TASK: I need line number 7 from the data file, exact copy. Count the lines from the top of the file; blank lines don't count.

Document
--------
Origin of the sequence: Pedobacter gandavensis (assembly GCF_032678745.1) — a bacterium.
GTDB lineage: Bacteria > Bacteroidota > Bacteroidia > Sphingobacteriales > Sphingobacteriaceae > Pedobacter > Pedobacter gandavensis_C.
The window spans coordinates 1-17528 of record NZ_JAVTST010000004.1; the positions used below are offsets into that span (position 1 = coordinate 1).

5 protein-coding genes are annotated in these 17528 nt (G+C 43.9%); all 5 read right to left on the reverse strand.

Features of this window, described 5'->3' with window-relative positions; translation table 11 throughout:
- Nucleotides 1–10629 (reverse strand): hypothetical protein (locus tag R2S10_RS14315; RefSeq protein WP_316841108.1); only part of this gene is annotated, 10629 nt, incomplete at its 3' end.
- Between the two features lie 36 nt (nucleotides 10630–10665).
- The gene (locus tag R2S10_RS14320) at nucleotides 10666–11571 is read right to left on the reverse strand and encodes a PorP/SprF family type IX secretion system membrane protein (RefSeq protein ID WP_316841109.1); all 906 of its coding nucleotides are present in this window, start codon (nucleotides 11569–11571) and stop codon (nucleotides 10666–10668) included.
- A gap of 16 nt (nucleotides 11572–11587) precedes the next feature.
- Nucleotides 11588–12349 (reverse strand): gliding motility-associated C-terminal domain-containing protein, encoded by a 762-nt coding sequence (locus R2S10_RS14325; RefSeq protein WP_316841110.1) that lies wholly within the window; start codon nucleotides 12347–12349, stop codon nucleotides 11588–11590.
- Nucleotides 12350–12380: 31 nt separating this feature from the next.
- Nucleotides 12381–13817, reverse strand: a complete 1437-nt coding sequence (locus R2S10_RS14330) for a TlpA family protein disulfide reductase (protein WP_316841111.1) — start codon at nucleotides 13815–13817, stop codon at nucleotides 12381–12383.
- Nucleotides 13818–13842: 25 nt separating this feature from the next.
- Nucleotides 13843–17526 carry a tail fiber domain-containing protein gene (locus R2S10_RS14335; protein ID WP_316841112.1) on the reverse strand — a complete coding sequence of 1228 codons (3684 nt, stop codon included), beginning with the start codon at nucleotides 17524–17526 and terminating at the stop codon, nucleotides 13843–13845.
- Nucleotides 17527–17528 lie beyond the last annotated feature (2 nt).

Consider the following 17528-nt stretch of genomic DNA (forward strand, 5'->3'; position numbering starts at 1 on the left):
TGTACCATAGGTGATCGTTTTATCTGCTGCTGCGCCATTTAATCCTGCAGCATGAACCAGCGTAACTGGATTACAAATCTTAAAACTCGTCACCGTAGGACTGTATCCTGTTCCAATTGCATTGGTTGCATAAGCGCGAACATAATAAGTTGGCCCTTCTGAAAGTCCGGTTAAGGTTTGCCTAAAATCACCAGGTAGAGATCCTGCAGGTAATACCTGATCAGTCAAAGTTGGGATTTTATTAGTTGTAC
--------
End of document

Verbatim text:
- Between the two features lie 36 nt (nucleotides 10630–10665).